One fierce fire in particular injured Wise badly.

"My mother got a call that my father had been in a serious accident," Bonnell remembered. "He was in a fire, and the roof had fallen in. There were three other firemen who were in the building. They were killed, but my father was saved from this fire."

Wise added, "I had to fight my way out. It hurt a little, but I made it."

Thankfully, he made a full recovery.

Wise's work in the department involved more than fighting fires, though. He was often called on for rescues and medical care.

When Bonnell was very young, Wise was on duty at the local rodeo when the wife of one of the cowboys went into labor. They tried to get to the hospital, but they couldn't get there in time, so Wise helped deliver her baby.
Bonnell remembers another incident closer to home. "Some lady came driving down the street, and she was drunk, and she hit something in the road," said Bonnell. "She flipped the car right in front of our house, and it slid down the hill, and I can remember my father going out and rescuing her."

Of all the ordeals he went through, Wise considers the most difficult task during his service
"saving people who didn't want to be saved." In the 1960s, a man was trying to commit suicide by jumping from a roof. Wise got up on a ladder, grabbed him from behind and brought him down to safety.

In 1970, Wise sat for the civil service exam to select the Denver Fire Chief, and he earned the coveted position by acing the test with a grade of 94.997. The next-highest score was 86.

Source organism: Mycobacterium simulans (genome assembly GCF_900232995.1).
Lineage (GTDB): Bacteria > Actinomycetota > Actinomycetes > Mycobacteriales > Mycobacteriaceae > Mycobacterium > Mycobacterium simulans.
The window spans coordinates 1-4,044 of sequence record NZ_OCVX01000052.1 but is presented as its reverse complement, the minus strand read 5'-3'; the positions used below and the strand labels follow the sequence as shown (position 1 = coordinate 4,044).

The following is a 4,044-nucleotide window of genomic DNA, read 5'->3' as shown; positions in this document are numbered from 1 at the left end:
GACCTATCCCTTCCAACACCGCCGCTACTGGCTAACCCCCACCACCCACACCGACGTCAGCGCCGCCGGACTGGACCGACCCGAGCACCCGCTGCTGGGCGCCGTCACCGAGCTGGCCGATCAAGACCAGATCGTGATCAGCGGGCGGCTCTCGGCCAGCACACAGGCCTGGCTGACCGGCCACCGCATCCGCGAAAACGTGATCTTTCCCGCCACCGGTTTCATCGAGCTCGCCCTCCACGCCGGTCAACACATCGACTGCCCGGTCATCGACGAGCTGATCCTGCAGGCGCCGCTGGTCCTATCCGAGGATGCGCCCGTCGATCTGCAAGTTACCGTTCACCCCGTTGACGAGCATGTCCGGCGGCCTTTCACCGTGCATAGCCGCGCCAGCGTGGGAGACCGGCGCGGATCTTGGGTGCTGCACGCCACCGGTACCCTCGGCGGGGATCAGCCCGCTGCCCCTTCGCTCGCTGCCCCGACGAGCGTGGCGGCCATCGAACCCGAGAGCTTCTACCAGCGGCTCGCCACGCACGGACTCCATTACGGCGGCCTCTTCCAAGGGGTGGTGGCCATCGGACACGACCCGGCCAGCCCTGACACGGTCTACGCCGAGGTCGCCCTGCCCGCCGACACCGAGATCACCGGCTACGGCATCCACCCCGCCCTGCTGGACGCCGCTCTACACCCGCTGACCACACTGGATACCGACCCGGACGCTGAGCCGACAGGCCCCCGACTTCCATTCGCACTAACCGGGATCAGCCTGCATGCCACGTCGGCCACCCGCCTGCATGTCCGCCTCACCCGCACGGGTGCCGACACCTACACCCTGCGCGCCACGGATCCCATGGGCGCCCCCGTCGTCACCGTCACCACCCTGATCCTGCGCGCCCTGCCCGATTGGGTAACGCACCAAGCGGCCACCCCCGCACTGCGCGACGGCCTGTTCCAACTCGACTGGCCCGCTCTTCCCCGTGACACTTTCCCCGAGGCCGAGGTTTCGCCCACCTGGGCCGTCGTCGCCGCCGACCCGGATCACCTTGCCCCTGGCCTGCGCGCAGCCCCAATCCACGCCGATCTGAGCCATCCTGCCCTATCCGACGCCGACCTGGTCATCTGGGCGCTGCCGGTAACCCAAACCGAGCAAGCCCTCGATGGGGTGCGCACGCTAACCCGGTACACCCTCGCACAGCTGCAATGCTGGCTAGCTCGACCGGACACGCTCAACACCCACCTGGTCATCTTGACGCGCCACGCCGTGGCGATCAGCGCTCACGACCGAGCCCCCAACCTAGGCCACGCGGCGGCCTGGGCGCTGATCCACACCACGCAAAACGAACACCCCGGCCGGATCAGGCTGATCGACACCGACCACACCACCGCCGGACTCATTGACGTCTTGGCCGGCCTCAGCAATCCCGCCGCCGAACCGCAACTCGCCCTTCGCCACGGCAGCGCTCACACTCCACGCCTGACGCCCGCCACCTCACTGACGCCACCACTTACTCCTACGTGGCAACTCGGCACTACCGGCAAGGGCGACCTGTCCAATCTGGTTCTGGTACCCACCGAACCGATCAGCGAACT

Wise was the last Denver fire chief to earn the rank by civil service. Since his retirement, the fire chiefs have been appointed by the city mayor.
Any firefighter in Denver today can tell you that Wise is a legend. He implemented many changes as chief and served as a mentor and leader to his crew. He ordered the first use of self-contained breathing apparatuses in April 1971, and he was supportive in the move to implement wide usage of smoke detectors. He also helped start 911 service for the area, replacing the old alarms that were placed around town in public places.

"Call 911, and away we come!" Wise said of the motto his team used.

Always a people person, Wise made sure that others had equal opportunity for a career in firefighting.

"He appointed the first woman firefighter, Heather Larson, to the DFD," shared Jerry Michals, volunteer researcher for the Denver Firefighters Museum. "He also started programs working with minority groups to make the staffing reflect the community."

Wise boosted morale in the department. Reducing the work week from 56 hours to 48 hours in 1974 certainly helped.

An article in "Class Acts: Stories from the Emily Griffith Opportunity School" by Carolyn Brink, sheds further light on Wise's impact: